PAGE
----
However, it took me moving down South to really learn how to harness the power of the potato. After three years there I have finally honed the art of the mashed potato. They are simple yet flavorful, and the results are do largely to the technique more than the ingredients.
Yesterday morning I woke up to a miniature donkey outside my door. His name is Marvin. He had gotten out of his enclosure and was in search of greener pastures. Cut to me chasing him around the yard in my jammies, trying to coax him back into the pen with apples while Edgar ran circles around us.
Now that I finally finished this book I’m rereading Harry Potter. I haven’t done it in years and it’s most definitely time.
I’m so far behind on This Is Us that I’ve almost just given up hope of ever catching up. I’m keeping up to date on the new Will & Grace, though! And Crazy Ex-Girlfriend! I was so elated when it premiered this past Friday.
It finally felt like fall this weekend and I was able to break out a vintage trench and dress for my nieces’ baptism. Edgar wore his best, too.
How many times do you think the sentence “Finally feels like fall…” has been written/said?
It doesn’t feel like fall right now – it was over 70 yesterday – but I made soup for dinner last night anyway. Loaded potato with fresh croutons, crispy bacon, and cheddar cheese. I’m not very good at making soup so I’m very proud of myself!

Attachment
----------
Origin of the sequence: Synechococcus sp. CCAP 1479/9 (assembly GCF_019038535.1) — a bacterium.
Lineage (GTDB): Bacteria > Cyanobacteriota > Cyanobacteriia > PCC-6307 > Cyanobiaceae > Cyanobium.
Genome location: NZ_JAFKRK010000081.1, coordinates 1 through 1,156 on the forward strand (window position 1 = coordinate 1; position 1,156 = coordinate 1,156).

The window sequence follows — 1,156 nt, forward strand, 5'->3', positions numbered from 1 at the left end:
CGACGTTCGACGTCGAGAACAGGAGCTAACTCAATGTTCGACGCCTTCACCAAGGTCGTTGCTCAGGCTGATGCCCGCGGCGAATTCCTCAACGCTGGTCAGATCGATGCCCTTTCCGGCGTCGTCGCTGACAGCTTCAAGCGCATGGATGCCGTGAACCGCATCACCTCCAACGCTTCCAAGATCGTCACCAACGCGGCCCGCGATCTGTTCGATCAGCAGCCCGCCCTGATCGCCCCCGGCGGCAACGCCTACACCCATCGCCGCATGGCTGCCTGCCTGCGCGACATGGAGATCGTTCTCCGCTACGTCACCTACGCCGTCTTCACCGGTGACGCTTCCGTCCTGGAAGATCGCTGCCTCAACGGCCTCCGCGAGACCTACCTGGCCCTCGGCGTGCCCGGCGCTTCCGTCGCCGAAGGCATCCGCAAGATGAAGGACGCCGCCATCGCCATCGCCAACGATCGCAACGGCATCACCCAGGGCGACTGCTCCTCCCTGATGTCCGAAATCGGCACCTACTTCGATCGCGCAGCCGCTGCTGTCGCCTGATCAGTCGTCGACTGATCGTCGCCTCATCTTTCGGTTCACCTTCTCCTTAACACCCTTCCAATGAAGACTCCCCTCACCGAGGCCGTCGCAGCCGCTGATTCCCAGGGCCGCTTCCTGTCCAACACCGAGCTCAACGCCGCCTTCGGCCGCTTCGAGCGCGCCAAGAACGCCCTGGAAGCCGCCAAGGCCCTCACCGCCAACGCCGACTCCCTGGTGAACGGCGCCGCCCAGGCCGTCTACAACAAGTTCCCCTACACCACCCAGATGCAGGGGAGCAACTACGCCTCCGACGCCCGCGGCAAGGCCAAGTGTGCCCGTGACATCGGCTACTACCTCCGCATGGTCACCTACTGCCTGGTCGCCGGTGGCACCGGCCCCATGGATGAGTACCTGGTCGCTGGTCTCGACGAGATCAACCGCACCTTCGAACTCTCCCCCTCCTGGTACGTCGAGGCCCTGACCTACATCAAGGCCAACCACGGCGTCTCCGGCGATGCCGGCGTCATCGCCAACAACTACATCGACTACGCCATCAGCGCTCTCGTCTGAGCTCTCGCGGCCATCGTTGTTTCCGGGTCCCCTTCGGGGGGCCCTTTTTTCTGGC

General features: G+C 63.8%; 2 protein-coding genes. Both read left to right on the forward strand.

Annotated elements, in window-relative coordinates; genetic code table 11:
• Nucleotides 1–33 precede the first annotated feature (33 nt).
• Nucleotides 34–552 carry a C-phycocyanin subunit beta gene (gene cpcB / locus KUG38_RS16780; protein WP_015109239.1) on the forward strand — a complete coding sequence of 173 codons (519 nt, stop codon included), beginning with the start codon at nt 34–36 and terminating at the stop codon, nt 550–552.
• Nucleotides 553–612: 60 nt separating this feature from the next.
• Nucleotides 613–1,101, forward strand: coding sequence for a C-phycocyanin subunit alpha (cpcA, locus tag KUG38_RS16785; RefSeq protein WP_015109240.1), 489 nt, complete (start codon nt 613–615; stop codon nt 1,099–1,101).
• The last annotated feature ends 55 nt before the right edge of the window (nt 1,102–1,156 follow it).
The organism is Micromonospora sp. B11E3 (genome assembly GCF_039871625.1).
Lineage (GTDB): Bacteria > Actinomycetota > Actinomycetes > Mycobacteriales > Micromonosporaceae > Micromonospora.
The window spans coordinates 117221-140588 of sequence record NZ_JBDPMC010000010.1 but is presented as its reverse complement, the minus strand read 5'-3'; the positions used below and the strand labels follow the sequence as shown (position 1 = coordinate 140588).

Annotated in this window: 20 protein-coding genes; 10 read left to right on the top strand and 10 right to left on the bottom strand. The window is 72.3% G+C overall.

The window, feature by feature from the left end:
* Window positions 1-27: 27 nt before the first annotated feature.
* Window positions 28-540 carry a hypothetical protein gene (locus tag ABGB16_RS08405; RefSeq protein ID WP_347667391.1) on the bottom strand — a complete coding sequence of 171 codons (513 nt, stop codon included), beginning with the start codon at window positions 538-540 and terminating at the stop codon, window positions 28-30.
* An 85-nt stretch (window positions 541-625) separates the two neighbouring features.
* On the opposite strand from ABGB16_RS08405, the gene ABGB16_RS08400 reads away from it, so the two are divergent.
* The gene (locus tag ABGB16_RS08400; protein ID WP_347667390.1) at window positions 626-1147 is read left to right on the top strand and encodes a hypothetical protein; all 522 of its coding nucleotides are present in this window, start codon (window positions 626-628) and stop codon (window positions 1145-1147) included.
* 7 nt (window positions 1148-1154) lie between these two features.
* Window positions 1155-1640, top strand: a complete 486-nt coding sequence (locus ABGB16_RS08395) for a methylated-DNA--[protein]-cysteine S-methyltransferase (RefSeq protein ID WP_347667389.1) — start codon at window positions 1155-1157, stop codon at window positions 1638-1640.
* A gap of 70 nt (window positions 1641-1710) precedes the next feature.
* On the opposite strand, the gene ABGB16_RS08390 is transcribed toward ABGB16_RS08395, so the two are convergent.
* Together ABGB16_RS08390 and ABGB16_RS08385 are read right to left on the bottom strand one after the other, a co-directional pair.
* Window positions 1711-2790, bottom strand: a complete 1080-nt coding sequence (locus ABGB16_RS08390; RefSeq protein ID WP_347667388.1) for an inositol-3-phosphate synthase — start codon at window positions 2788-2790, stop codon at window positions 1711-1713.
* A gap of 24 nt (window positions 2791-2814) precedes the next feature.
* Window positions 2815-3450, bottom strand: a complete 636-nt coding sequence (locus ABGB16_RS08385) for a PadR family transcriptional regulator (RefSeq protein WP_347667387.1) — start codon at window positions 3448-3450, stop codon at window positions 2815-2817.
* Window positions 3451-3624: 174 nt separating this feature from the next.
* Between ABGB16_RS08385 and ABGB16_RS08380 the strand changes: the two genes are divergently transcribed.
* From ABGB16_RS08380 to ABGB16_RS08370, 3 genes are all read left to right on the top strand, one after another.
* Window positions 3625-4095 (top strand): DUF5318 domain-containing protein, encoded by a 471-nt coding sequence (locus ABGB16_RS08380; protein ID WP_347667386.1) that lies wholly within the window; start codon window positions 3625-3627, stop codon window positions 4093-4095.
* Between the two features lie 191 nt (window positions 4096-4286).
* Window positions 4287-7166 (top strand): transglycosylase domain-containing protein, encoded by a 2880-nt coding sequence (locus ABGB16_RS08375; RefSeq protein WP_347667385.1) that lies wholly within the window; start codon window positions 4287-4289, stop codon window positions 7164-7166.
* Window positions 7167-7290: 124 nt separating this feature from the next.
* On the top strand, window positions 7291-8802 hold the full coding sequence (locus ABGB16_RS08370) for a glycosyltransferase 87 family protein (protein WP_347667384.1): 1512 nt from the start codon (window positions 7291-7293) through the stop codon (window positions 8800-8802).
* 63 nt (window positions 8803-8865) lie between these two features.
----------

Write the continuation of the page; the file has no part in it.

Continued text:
I’m still sore from my workout Monday morning! And Edgar’s bark box might still be horse. He had a very unpleasant reaction to seeing me kickbox with my friend, Tori. He must’ve been in Fight Club or something – because he doesn’t like to talk about it. But he did bark about it. A lot.
I’ve never not had a job. Since I was 14 and joined the workforce, I have always had a job (if not two). I’ve never left a job without having another one lined up, I’ve never left a job without working a two week notice, I’ve never been unemployed.
And it’s been hard. To allow myself this time – to process, to plan. I’m lucky that I’ve had family to offer their homes and their hearts to me, that are far more understanding of my current situation than I’m willing to be to myself (after all, aren’t we always our harshest critics?).
I had a job. I chased it down before I even moved back. Calling, emailing, interviewing. I was going to be a big girl, with a big girl job. Turns out, I was the big girl, with the big girl tears. I cried in the conference room on my first day. Twice. In the same way I knew it was time for me to return to Wisconsin, I knew that job wasn’t for me. In my bones.
I didn’t move thousands of miles from a place of unhappiness to end up in another unhappy situation.
So I quit. After my first day. And I’ve been taking the time since to figure out what I want to do and where I want to be. I’m nearly there.